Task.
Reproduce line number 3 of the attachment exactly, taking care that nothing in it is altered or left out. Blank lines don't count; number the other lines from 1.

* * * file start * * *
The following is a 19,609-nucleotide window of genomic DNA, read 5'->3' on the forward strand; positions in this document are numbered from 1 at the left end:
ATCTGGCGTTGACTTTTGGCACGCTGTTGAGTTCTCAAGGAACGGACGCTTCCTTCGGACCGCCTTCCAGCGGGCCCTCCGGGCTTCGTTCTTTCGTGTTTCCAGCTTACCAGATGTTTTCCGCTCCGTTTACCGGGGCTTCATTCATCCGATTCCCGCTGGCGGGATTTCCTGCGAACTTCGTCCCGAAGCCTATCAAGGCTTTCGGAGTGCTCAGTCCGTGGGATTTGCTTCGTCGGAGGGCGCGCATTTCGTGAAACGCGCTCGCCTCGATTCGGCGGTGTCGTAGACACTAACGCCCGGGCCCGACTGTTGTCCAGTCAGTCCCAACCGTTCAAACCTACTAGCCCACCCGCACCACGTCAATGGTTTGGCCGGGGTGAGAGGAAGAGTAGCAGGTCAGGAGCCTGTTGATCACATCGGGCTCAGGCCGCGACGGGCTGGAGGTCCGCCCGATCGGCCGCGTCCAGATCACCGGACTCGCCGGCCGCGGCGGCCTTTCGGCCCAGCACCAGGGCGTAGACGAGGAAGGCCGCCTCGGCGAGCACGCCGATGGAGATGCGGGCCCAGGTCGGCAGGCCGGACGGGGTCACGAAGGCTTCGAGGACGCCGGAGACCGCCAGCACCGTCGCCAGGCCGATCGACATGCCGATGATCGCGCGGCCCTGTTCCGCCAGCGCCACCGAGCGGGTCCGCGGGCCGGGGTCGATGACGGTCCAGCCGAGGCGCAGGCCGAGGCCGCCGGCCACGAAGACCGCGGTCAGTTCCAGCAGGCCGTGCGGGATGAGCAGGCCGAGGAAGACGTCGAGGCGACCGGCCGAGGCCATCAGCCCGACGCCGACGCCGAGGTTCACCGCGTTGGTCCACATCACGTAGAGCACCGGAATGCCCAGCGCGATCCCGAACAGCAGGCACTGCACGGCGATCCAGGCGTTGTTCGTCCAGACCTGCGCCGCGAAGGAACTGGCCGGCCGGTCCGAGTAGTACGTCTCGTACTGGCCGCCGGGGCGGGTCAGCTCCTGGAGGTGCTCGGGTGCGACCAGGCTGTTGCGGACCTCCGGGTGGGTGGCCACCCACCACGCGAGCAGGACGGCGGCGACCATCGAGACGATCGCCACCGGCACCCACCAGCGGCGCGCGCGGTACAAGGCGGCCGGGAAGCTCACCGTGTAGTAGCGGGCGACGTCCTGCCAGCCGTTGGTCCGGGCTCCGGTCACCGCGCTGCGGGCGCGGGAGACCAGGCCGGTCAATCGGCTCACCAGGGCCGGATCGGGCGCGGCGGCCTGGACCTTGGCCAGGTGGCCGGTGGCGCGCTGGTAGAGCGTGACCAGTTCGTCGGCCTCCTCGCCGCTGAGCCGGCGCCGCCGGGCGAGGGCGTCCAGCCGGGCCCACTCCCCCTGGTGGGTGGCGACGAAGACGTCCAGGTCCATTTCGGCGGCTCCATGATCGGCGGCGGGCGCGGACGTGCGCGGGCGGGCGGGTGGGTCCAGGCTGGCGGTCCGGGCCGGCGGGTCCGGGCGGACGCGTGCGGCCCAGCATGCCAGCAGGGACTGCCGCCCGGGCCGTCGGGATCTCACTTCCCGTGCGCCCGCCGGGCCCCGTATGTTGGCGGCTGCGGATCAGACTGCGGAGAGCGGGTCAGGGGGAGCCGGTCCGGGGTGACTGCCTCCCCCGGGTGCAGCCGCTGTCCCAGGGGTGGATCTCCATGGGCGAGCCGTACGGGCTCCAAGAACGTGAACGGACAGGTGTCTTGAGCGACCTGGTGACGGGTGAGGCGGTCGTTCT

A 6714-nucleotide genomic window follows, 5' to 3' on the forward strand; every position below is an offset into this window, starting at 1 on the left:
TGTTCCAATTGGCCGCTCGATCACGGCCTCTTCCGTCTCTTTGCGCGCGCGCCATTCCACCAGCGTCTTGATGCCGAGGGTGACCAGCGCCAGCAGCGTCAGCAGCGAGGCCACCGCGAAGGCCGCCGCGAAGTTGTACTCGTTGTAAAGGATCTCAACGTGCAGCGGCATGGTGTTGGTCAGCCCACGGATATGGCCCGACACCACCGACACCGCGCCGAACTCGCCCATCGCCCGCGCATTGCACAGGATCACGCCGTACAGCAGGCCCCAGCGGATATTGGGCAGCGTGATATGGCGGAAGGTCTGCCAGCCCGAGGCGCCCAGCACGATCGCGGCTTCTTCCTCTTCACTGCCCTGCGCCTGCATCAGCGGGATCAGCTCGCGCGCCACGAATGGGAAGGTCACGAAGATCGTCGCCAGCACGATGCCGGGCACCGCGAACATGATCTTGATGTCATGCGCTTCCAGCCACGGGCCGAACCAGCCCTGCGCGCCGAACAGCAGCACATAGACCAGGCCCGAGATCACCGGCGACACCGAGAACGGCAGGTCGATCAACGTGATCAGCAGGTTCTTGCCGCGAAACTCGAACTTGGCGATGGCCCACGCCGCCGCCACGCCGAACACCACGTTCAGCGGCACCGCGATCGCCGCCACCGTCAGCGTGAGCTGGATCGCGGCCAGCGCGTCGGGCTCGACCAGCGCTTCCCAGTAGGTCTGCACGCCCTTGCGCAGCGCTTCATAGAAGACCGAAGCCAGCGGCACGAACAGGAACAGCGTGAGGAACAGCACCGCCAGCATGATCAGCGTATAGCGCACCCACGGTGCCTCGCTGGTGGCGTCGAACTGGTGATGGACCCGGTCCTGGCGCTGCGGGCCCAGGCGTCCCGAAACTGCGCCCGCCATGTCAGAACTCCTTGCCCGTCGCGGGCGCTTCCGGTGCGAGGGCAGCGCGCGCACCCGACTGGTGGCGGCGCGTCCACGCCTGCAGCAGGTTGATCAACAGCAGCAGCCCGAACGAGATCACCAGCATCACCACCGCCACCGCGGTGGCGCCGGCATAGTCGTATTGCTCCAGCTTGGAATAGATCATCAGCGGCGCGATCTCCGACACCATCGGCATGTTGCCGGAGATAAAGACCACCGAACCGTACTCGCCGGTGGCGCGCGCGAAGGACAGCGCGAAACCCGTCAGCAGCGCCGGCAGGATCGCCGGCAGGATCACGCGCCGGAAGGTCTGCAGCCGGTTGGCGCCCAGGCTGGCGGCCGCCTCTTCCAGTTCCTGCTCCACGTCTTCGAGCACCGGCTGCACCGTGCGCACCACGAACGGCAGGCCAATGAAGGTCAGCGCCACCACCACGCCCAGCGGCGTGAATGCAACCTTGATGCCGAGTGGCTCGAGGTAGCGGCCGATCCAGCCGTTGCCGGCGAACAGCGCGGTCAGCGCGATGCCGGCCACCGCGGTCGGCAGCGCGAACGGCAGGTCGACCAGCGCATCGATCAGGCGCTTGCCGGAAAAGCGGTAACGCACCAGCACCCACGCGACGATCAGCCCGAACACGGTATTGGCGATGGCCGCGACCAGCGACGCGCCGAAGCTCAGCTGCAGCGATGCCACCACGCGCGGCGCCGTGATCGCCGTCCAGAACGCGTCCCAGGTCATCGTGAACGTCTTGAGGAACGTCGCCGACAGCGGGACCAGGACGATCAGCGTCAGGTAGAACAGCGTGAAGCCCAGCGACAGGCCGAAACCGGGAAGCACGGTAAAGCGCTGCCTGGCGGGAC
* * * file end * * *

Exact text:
A 6714-nucleotide genomic window follows, 5' to 3' on the forward strand; every position below is an offset into this window, starting at 1 on the left: